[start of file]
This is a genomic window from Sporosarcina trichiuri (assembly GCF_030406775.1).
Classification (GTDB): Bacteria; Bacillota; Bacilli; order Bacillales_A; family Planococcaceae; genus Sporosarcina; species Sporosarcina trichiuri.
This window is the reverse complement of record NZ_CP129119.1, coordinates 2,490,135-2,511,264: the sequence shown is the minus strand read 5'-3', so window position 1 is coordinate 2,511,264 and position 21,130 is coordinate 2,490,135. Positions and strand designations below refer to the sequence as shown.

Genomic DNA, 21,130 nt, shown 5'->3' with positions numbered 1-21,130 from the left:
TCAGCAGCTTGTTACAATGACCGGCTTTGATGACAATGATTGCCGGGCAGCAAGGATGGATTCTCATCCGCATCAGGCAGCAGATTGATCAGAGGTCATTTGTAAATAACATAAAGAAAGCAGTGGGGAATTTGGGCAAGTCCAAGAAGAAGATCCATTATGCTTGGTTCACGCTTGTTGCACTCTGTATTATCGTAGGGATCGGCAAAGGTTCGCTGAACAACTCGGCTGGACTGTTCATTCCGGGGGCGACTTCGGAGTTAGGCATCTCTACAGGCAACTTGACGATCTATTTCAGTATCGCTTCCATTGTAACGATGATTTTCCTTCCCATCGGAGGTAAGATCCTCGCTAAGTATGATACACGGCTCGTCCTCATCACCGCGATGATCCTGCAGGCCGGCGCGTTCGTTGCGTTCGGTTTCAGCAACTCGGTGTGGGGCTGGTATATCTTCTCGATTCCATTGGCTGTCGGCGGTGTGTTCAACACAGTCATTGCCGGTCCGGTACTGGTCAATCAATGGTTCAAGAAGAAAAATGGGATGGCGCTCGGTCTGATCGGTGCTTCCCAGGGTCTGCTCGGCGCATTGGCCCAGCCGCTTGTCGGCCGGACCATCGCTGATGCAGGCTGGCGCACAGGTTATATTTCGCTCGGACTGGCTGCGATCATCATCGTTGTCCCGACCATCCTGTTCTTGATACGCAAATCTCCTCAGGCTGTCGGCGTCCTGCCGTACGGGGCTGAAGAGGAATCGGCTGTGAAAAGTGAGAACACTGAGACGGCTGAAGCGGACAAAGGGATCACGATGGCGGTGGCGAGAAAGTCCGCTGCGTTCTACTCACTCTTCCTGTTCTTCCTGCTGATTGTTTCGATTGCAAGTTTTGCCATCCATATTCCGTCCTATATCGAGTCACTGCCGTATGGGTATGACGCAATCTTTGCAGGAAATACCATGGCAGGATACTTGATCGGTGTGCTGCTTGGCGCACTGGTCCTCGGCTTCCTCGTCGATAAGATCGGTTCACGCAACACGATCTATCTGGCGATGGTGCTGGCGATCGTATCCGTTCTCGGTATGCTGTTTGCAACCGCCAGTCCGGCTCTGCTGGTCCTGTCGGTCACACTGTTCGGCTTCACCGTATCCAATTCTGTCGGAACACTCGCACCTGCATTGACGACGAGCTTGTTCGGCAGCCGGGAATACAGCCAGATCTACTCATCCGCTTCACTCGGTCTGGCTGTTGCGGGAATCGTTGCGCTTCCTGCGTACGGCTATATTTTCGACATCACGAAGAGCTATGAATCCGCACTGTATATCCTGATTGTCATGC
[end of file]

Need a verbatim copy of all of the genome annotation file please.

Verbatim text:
This is a genomic window from Sporosarcina trichiuri (assembly GCF_030406775.1).
Classification (GTDB): Bacteria; Bacillota; Bacilli; order Bacillales_A; family Planococcaceae; genus Sporosarcina; species Sporosarcina trichiuri.
This window is the reverse complement of record NZ_CP129119.1, coordinates 2,490,135-2,511,264: the sequence shown is the minus strand read 5'-3', so window position 1 is coordinate 2,511,264 and position 21,130 is coordinate 2,490,135. Positions and strand designations below refer to the sequence as shown.

Genomic DNA, 21,130 nt, shown 5'->3' with positions numbered 1-21,130 from the left:
TCAGCAGCTTGTTACAATGACCGGCTTTGATGACAATGATTGCCGGGCAGCAAGGATGGATTCTCATCCGCATCAGGCAGCAGATTGATCAGAGGTCATTTGTAAATAACATAAAGAAAGCAGTGGGGAATTTGGGCAAGTCCAAGAAGAAGATCCATTATGCTTGGTTCACGCTTGTTGCACTCTGTATTATCGTAGGGATCGGCAAAGGTTCGCTGAACAACTCGGCTGGACTGTTCATTCCGGGGGCGACTTCGGAGTTAGGCATCTCTACAGGCAACTTGACGATCTATTTCAGTATCGCTTCCATTGTAACGATGATTTTCCTTCCCATCGGAGGTAAGATCCTCGCTAAGTATGATACACGGCTCGTCCTCATCACCGCGATGATCCTGCAGGCCGGCGCGTTCGTTGCGTTCGGTTTCAGCAACTCGGTGTGGGGCTGGTATATCTTCTCGATTCCATTGGCTGTCGGCGGTGTGTTCAACACAGTCATTGCCGGTCCGGTACTGGTCAATCAATGGTTCAAGAAGAAAAATGGGATGGCGCTCGGTCTGATCGGTGCTTCCCAGGGTCTGCTCGGCGCATTGGCCCAGCCGCTTGTCGGCCGGACCATCGCTGATGCAGGCTGGCGCACAGGTTATATTTCGCTCGGACTGGCTGCGATCATCATCGTTGTCCCGACCATCCTGTTCTTGATACGCAAATCTCCTCAGGCTGTCGGCGTCCTGCCGTACGGGGCTGAAGAGGAATCGGCTGTGAAAAGTGAGAACACTGAGACGGCTGAAGCGGACAAAGGGATCACGATGGCGGTGGCGAGAAAGTCCGCTGCGTTCTACTCACTCTTCCTGTTCTTCCTGCTGATTGTTTCGATTGCAAGTTTTGCCATCCATATTCCGTCCTATATCGAGTCACTGCCGTATGGGTATGACGCAATCTTTGCAGGAAATACCATGGCAGGATACTTGATCGGTGTGCTGCTTGGCGCACTGGTCCTCGGCTTCCTCGTCGATAAGATCGGTTCACGCAACACGATCTATCTGGCGATGGTGCTGGCGATCGTATCCGTTCTCGGTATGCTGTTTGCAACCGCCAGTCCGGCTCTGCTGGTCCTGTCGGTCACACTGTTCGGCTTCACCGTATCCAATTCTGTCGGAACACTCGCACCTGCATTGACGACGAGCTTGTTCGGCAGCCGGGAATACAGCCAGATCTACTCATCCGCTTCACTCGGTCTGGCTGTTGCGGGAATCGTTGCGCTTCCTGCGTACGGCTATATTTTCGACATCACGAAGAGCTATGAATCCGCACTGTATATCCTGATTGTCATGC